Volleyball: Balers clinch 2nd straight MBL title

Elizabeth Fleming has developed into a strong player for the Balers.

On occasion, the San Benito High girls volleyball team will sit in coach Ruth Testman’s classroom on campus and study film of a particular opponent. A week ago, the Haybalers watched film of Monte Vista Christian, which dealt them their only Monterey Bay League Gabilan Division loss on Sept. 29.

Safe to say, San Benito is ready for the rematch with MVC, which takes place on Oct. 25. San Benito clinched at least a share of the league championship after a thrilling five-set win over Salinas Thursday. Now the Balers will get a chance for payback against the Mustangs, who rolled the Balers in three sets in the team’s first league meeting.

The loss provided a wake-up call for the reigning league champions.

“We had played and beat them in a tournament (earlier in the season), so when we came into that match, we might have underestimated them,” junior middle blocker Annie Breger said. “That loss gave us a good reminder that we can’t have that kind of mindset, and we can’t expect to win just by showing up.”

The Balers are 10-1 in league play, with MVC and Salinas tied for second with 8-2 marks. Against Salinas, Lauren Sabbatini had 24 kills and two service aces, Marisa Villegas had 15 kills, 30 digs and four aces, and Kieley Hoskins had 48 assists. In a three-game sweep of Notre Dame-Salinas on Oct. 13, San Benito used its tremendous balance to pull away for the victory.

Breger, Camille Finley, Villegas, Nicole Andrade, Elizabeth Fleming, Sabbatini, Hoskins and Emily Schneider all made plays when the team needed it, especially in Game 3. San Benito used Game 2 to spring board its way to an easy decision in the final game.

The Balers won Game 2, 31-29, overcoming three game points and displaying the resolve and resiliency that will be needed in the Central Coast Section playoffs. Testman was pleased with the team’s performance and energy level in Game 3.

“It’s all about momentum and who shows up that night,” she said. “Having that energy to start off Game 3—that’s something we need more of on a consistent level. I want to see Game 3 again. We need that all the time, and they know it.”

Breger said it’s no coincidence the team is at its best when it is communicating constantly and playing with a high level of energy.

“Our chemistry is getting better, and a lot of that has to do with energy,” she said. “We need to keep on pumping each other up to better ourselves and push ourselves to our greatest potential.”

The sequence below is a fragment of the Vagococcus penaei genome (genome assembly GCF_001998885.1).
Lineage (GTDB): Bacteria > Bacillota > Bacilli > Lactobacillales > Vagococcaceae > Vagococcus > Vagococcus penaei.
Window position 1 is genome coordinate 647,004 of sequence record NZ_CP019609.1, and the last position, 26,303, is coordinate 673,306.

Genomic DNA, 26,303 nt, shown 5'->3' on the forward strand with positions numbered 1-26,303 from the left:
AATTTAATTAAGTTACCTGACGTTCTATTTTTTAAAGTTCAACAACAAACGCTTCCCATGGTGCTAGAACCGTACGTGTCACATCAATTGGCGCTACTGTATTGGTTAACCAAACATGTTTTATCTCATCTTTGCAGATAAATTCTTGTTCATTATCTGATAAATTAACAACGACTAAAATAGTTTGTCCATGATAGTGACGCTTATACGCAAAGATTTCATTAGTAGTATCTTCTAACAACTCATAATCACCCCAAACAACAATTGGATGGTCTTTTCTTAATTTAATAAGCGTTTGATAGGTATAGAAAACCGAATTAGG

In the middle of Game 2, Breger was alone on the left side, as the Notre Dame front row shaded their block to the middle. Breger immediately saw this and yelled to Hoskins to set her the ball. Hoskins promptly delivered a quick set to Breger, who was already at the apex of her jump to hit the ball before any of the Notre Dame blockers had left their feet.

San Benito plans on displaying that type of chemistry going forward, especially in the playoffs. Although the Balers don’t have that one dominant, bona-fide Division I player, they have several athletes who are plenty talented and play well together. Ever since they lost to Menlo-Atherton last year in the CCS Division I playoff semifinals, the Balers have focused on getting back to the postseason and advancing another step.

As they enter the stretch run, the players are confident that will come to fruition—but only if they play with the desperation and tenacity of a team that is willing to fight for every single point.

In the end, it all comes back to energy.

“When we were going over film, a lot of us were saying it looked like we were struggling on defense,” Breger said. “That has to do with energy, and that is what we’re focusing on. Energy is what separates a good team from a great team.”

And the Balers want to become the latter. One thing is for certain: Their offense is getting more dynamic, as they used Villegas to attack the middle on a couple of occasions against Notre Dame.

By attacking the opposing team’s setter, San Benito forces the opposition to play a guessing game in terms of setting up a block. Hoskins can go to the outside or the middle, making the team’s offensive attack diversified and that much tougher to stop.

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